It is an apocryphal story, generally attributed to a town the teller of the story regards as being a place that is parochial, or self-regarding, or both, or perhaps it is just somewhere that the speaker doesn’t like. When I first heard it, the conference speaker suggested that it was a story that came from a newspaper in Dundee, but, then, he was from Glasgow. There is no record that alleged April 1912 headline, “Titanic sinks: Local man feared dead”, ever appeared anywhere. However, despite is entire lack of historical veracity, the story usually prompts a smile and more importantly, it is effective at making a point: local stories are stories most likely to gain an audience.
If stories are not local, the other way to catch the attention of listeners is to tell of experiences with which they themselves identify, stories that they feel are particular to them. Hearing of what happened to another person, they feel it is an experience they have undergone themselves, or they feel the emotions are ones that they have endured, or they have a sense of empathy with the person telling the story. Moments like the death of Princess Diana in 1997 brought forth a huge outpouring of emotion. Very few of the millions of people who followed that story from the crash in Paris to the funeral in London could have known her, so there must have been something in those events that chimed with their own experiences of loss or grief, somehow it became particular to them.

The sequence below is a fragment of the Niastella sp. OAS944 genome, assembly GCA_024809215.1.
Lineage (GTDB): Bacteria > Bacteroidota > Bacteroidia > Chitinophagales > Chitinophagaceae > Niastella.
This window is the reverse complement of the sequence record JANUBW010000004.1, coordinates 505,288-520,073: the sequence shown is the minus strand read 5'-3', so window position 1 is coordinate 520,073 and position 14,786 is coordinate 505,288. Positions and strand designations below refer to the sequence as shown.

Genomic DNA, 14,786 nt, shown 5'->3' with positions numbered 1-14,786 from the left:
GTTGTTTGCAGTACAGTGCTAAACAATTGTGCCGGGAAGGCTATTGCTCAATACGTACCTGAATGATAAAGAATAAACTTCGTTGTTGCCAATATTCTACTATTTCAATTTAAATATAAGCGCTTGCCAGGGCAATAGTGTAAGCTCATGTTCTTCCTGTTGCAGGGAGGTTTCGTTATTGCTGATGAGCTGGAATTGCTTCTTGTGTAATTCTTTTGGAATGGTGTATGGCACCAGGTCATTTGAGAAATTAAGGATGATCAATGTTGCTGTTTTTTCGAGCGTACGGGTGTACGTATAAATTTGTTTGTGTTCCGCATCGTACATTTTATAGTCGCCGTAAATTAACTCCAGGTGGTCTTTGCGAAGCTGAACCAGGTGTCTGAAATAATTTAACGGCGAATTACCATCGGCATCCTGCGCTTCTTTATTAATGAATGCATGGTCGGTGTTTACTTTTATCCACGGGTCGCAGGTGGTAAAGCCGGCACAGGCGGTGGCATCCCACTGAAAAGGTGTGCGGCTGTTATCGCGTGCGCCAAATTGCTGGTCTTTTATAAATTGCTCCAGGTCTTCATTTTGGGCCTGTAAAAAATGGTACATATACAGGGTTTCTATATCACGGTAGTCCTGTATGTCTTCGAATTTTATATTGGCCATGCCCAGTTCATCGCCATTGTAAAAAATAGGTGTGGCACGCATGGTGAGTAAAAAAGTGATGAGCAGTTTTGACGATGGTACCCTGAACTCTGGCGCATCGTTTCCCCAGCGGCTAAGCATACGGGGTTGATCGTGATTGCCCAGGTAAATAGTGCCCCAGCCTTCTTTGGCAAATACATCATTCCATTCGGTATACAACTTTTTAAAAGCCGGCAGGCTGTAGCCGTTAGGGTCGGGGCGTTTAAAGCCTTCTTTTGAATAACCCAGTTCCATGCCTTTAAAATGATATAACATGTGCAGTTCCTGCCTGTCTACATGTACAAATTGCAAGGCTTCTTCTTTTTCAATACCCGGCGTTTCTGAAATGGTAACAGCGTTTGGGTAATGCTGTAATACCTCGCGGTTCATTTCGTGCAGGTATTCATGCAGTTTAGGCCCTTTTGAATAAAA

News media recognise the appeal of the local and the particular, It packages news to find such audiences, to the exclusion of stories that are perceived as “unpopular”. Television news broadcasts have become more the stuff of glossy magazine stories than the serious news bulletins of former times. There seems an assumption that stories from outside the usual spheres of coverage will draw no attention.
During the Troubles in Northern Ireland, it was reckoned that a single death in England would draw as much coverage from the London-based media as ten deaths in the Province. Even a hundred or a thousand deaths in Africa might receive no mention whatsoever on a broadcast, there is neither local nor particular appeal in stories from countries whose names are unrecognised and whose locations on a map are unknown.
When the opportunities to engage with news stories from every corner of the globe are unprecedented, immediate and free, news seems to have become narrow and self-centred.